Stately or shameful?

An article in the Indie at the weekend has – almost certainly unwittingly – added to our recent discussion about how far back to go with due diligence enquiries, and in particular into a client’s original source of funds.  You can read the article yourself, but in short it reveals something that, had we thought much about it, we could probably have guessed: “More than 100 country houses and estates across the country benefited from the millions of pounds given in compensation to slave owners in the 19th century.”  So as you wander around Harewood House (saying to your spouse, “Of course, it all looks lovely, but just imagine the upkeep – I’d rather stay where we are” – that’s known as a juicy rationalisation), you are looking at the fruits of a most distressing trade.

I’ve been talking quite a bit about slavery in recent AML training sessions, mainly because of the recent criminal emphasis on people trafficking.  (Indeed, only yesterday morning on Radio 4’s “Today” programme they were interviewing people affected by people trafficking and kidnapping in Sinai.)  One of the issues facing those who work to relieve the problem of slavery in the world today is one of terminology.  We (quite rightly) laud William Wilberforce, and (quite wrongly) call him an abolitionist.  He might have wished to abolish slavery, but he did not succeed: he abolished the legal trade in slaves, but not slavery.  And yet the name of his movement (the Abolitionists) and the Act that they worked to pass (the Slavery Abolition Act of 1833) suggest that the whole concept of slavery has been removed.  Sadly, as demonstrated by the continuing work of campaigning organisation Anti-Slavery International, this is far from the truth: it is estimated that today there are 30 million slaves around the world – far more than at the height of the famous slave trade that brought us Dodington Park and Alton Towers.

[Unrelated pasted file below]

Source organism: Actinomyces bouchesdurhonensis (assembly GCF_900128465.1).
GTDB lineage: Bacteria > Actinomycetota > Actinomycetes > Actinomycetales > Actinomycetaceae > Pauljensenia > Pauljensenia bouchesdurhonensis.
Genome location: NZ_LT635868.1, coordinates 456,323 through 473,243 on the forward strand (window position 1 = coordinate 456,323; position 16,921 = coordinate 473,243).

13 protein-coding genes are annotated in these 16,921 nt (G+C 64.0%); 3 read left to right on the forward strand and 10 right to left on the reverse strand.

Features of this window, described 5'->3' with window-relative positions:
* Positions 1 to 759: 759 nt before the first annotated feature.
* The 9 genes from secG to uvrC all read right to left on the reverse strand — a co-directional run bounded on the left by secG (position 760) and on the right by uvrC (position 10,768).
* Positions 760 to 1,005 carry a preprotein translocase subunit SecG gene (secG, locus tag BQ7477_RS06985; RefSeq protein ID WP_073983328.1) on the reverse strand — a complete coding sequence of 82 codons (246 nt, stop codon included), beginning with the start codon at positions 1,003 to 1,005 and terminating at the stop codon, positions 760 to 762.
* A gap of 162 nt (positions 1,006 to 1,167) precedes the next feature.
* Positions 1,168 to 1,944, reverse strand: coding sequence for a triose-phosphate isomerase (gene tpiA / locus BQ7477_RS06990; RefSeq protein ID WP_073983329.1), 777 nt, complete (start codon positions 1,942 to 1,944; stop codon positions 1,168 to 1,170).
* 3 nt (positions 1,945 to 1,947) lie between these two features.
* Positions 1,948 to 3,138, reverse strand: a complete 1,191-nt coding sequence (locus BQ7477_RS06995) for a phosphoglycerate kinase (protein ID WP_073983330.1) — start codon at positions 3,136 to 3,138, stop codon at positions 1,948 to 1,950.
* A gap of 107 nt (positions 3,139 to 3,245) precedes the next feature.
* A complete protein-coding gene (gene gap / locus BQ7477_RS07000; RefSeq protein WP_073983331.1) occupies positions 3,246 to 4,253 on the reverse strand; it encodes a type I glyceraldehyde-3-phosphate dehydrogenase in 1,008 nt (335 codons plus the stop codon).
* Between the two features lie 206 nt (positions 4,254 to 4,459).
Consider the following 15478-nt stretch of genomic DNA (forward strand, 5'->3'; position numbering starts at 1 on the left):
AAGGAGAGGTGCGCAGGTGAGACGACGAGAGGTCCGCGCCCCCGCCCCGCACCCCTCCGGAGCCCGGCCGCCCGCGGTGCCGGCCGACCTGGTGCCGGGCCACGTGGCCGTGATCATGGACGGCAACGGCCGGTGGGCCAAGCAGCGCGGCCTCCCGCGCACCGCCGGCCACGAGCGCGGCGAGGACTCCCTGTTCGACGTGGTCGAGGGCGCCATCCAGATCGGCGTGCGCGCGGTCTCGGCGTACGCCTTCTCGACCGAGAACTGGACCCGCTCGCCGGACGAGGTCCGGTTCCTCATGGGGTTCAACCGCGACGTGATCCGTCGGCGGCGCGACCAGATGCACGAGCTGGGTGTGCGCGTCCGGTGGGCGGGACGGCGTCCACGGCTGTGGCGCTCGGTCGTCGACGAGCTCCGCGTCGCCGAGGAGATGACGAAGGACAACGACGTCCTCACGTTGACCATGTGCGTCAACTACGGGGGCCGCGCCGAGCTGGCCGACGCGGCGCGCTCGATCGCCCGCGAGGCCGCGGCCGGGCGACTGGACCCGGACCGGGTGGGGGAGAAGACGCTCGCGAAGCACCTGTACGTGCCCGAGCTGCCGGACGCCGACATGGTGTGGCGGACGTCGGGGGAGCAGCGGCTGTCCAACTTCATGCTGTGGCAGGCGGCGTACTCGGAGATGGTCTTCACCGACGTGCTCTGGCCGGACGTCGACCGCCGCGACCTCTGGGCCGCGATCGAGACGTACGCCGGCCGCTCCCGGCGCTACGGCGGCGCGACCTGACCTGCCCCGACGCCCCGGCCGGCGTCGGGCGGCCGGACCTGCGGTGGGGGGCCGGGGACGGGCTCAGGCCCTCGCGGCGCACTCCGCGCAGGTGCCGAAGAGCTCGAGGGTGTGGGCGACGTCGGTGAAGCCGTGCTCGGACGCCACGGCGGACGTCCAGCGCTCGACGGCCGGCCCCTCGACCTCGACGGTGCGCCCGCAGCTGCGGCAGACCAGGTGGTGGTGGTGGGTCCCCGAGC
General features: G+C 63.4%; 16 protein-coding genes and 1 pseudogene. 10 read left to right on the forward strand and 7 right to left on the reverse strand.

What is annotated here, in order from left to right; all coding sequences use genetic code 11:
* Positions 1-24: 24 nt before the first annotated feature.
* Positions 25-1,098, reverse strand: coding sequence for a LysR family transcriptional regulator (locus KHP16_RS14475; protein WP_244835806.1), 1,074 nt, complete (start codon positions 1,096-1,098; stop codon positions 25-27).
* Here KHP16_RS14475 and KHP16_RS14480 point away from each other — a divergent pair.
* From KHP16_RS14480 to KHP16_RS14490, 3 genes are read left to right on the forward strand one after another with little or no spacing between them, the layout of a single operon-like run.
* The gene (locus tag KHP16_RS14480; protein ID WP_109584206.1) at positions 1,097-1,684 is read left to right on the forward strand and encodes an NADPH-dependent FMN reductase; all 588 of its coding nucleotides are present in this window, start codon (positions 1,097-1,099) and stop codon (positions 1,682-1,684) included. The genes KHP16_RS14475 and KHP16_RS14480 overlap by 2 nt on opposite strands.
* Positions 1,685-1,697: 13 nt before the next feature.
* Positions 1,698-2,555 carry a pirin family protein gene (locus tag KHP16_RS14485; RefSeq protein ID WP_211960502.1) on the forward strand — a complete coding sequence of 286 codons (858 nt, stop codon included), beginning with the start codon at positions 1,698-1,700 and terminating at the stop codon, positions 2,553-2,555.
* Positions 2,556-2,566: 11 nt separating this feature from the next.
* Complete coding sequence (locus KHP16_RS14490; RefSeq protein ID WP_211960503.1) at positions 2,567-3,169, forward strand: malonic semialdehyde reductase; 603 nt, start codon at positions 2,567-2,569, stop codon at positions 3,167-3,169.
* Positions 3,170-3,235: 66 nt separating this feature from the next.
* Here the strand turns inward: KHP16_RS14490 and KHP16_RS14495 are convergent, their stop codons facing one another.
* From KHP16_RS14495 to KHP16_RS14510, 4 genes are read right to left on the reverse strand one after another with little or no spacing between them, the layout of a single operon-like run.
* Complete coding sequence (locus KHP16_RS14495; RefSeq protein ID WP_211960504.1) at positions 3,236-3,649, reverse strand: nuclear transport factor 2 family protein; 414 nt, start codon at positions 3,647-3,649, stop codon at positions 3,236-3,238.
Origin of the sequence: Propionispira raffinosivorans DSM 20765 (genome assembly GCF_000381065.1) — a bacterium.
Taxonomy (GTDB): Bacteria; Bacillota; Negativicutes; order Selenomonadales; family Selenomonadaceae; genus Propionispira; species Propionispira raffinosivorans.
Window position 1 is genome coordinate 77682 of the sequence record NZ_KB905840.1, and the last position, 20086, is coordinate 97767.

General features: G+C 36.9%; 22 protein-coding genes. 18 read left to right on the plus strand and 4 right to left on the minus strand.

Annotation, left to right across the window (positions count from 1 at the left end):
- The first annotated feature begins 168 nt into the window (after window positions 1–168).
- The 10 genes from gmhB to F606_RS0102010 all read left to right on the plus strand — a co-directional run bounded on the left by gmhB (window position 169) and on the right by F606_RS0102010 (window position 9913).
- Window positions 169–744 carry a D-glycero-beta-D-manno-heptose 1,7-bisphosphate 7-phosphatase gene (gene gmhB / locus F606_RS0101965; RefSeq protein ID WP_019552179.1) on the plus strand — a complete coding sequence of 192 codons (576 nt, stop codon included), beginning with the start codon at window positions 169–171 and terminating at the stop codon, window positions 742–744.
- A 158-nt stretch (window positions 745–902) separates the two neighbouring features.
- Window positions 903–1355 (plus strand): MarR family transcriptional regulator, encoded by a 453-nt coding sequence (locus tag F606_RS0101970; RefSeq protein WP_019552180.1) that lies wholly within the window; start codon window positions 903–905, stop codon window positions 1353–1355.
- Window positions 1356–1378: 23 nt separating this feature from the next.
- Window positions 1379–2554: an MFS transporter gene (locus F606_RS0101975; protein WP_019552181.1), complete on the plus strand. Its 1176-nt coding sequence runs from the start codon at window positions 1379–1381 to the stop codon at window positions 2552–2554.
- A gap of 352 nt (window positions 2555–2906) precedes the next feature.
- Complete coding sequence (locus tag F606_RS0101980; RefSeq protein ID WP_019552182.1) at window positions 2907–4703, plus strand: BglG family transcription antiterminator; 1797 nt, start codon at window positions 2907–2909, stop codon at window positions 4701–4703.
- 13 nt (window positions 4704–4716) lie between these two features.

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4 Responses to Stately or shameful?

  1. Roy McCarthy says:

    It’s an horrendous issue Susan, and – compared with drugs & arms trafficking – woefully short of resource to even begin to combat it. The figures involved cast severe doubt on the maxim that everyone is essentially good. There are many, many thousands of career criminals exploiting human misery to line their nests.

  2. That is an excellent way of putting it, Roy: “exploiting human misery to line their nests”. I may well quote you in training.
    Best wishes from Susan

  3. Claire says:

    Slavery is horrible. I am quite anti- Made in China, as they have no respect whatsoever for human rights or product safety. I am not perfect (who is?) but I do try to think about what I buy, and not to support too often those countries that exploit people. I remember some years back reading an article in the UK Marie Claire (such a wonderful magazine!) about this rose farm in some African country. The women who worked there were poisoned by the chemicals used to grow the roses. But they accepted to work there anyway, as they were so poor already. I have never bought a cheap flower bouquet since. Jut imagine if everyone did the same? That is how easy it is…

  4. Dear Claire
    I’m with you on this. Here in England we have a shop called Primark (you may have it in Europe as well) and it sells the cheapest of clothes. Teenagers love it, of course – they can update their wardrobes every Saturday for less than the price of a coffee. But every time I walk past it I think of the terrible conditions being endured by so many workers in order to keep those prices down.
    People just don’t do the maths: if you’re winning (getting a bargain), someone else is losing (being paid/treated terribly).
    Best wishes from Susan

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